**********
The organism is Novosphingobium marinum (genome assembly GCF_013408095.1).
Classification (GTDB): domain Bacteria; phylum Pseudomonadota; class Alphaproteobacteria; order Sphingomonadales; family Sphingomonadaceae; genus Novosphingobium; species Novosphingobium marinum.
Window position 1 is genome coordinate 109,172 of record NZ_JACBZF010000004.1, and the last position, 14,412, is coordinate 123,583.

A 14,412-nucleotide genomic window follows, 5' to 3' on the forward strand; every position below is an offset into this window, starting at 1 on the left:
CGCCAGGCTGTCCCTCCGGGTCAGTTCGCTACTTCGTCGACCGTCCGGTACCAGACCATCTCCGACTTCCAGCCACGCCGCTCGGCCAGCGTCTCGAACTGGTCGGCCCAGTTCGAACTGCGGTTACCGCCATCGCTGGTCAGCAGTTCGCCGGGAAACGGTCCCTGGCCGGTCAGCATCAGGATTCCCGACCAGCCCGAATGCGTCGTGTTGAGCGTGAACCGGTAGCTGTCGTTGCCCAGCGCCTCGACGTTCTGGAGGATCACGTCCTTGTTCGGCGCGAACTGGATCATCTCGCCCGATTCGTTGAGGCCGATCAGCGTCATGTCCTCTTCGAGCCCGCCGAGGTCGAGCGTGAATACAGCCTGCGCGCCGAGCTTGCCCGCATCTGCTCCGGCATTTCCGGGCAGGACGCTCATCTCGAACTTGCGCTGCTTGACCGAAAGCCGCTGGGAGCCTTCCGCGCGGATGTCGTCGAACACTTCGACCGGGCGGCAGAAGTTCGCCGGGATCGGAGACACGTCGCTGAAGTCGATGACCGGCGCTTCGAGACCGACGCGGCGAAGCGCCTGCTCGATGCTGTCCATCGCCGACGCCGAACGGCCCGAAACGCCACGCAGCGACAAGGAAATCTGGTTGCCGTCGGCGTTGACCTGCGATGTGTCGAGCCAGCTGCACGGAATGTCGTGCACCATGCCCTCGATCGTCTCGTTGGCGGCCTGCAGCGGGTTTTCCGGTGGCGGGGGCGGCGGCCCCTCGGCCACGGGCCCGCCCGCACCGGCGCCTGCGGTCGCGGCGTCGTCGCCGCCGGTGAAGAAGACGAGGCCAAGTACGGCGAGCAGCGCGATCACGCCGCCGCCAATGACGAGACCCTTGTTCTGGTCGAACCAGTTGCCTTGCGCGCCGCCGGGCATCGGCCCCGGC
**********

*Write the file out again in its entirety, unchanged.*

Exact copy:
The organism is Novosphingobium marinum (genome assembly GCF_013408095.1).
Classification (GTDB): domain Bacteria; phylum Pseudomonadota; class Alphaproteobacteria; order Sphingomonadales; family Sphingomonadaceae; genus Novosphingobium; species Novosphingobium marinum.
Window position 1 is genome coordinate 109,172 of record NZ_JACBZF010000004.1, and the last position, 14,412, is coordinate 123,583.

A 14,412-nucleotide genomic window follows, 5' to 3' on the forward strand; every position below is an offset into this window, starting at 1 on the left:
CGCCAGGCTGTCCCTCCGGGTCAGTTCGCTACTTCGTCGACCGTCCGGTACCAGACCATCTCCGACTTCCAGCCACGCCGCTCGGCCAGCGTCTCGAACTGGTCGGCCCAGTTCGAACTGCGGTTACCGCCATCGCTGGTCAGCAGTTCGCCGGGAAACGGTCCCTGGCCGGTCAGCATCAGGATTCCCGACCAGCCCGAATGCGTCGTGTTGAGCGTGAACCGGTAGCTGTCGTTGCCCAGCGCCTCGACGTTCTGGAGGATCACGTCCTTGTTCGGCGCGAACTGGATCATCTCGCCCGATTCGTTGAGGCCGATCAGCGTCATGTCCTCTTCGAGCCCGCCGAGGTCGAGCGTGAATACAGCCTGCGCGCCGAGCTTGCCCGCATCTGCTCCGGCATTTCCGGGCAGGACGCTCATCTCGAACTTGCGCTGCTTGACCGAAAGCCGCTGGGAGCCTTCCGCGCGGATGTCGTCGAACACTTCGACCGGGCGGCAGAAGTTCGCCGGGATCGGAGACACGTCGCTGAAGTCGATGACCGGCGCTTCGAGACCGACGCGGCGAAGCGCCTGCTCGATGCTGTCCATCGCCGACGCCGAACGGCCCGAAACGCCACGCAGCGACAAGGAAATCTGGTTGCCGTCGGCGTTGACCTGCGATGTGTCGAGCCAGCTGCACGGAATGTCGTGCACCATGCCCTCGATCGTCTCGTTGGCGGCCTGCAGCGGGTTTTCCGGTGGCGGGGGCGGCGGCCCCTCGGCCACGGGCCCGCCCGCACCGGCGCCTGCGGTCGCGGCGTCGTCGCCGCCGGTGAAGAAGACGAGGCCAAGTACGGCGAGCAGCGCGATCACGCCGCCGCCAATGACGAGACCCTTGTTCTGGTCGAACCAGTTGCCTTGCGCGCCGCCGGGCATCGGCCCCGGC